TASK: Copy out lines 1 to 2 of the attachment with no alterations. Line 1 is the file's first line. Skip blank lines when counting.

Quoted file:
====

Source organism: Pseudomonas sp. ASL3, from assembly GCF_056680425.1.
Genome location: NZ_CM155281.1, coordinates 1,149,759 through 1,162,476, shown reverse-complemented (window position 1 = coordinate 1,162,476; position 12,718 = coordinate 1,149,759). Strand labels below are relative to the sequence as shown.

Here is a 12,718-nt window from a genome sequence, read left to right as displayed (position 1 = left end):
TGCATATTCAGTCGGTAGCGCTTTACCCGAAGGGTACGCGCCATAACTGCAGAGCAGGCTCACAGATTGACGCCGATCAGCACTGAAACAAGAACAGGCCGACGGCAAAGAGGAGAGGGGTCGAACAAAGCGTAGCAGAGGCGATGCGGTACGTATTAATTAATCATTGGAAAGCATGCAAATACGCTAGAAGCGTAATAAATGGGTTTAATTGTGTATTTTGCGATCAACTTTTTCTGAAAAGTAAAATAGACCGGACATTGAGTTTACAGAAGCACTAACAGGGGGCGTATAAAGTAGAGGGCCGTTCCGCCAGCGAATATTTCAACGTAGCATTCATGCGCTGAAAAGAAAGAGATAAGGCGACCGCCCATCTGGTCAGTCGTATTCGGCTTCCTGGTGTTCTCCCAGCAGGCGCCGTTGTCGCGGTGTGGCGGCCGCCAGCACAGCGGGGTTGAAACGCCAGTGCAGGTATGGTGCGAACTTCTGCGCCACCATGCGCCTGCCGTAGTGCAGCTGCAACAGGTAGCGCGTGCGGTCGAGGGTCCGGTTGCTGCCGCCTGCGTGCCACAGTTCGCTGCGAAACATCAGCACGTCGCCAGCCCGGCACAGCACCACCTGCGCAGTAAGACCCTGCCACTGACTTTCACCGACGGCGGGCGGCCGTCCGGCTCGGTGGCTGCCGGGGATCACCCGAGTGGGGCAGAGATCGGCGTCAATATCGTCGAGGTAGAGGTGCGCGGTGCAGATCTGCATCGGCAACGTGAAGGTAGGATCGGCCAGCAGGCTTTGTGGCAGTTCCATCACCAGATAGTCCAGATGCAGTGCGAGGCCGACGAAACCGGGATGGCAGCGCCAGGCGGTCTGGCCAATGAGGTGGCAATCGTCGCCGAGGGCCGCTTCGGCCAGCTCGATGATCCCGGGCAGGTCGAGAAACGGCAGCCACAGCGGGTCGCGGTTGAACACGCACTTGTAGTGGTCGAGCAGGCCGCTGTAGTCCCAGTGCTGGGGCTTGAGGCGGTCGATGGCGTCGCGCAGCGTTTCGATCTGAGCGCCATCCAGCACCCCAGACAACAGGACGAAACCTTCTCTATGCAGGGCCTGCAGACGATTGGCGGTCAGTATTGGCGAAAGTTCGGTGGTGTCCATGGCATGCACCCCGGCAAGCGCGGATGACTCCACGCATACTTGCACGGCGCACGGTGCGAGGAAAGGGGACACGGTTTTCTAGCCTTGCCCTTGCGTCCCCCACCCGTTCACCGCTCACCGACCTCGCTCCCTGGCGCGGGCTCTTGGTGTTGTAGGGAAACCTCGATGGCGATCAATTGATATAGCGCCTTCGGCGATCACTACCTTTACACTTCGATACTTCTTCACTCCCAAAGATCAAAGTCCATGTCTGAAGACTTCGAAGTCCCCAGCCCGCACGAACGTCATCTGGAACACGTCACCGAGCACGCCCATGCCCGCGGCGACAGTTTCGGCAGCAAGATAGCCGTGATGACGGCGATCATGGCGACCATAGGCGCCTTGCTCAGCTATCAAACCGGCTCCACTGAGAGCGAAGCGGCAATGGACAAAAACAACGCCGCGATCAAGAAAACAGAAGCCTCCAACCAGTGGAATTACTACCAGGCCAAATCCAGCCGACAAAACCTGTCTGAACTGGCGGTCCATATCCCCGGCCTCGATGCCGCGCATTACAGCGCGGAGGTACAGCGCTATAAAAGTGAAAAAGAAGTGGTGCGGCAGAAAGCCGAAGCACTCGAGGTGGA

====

Source organism: Pseudomonas sp. ASL3, from assembly GCF_056680425.1.
Genome location: NZ_CM155281.1, coordinates 1,149,759 through 1,162,476, shown reverse-complemented (window position 1 = coordinate 1,162,476; position 12,718 = coordinate 1,149,759). Strand labels below are relative to the sequence as shown.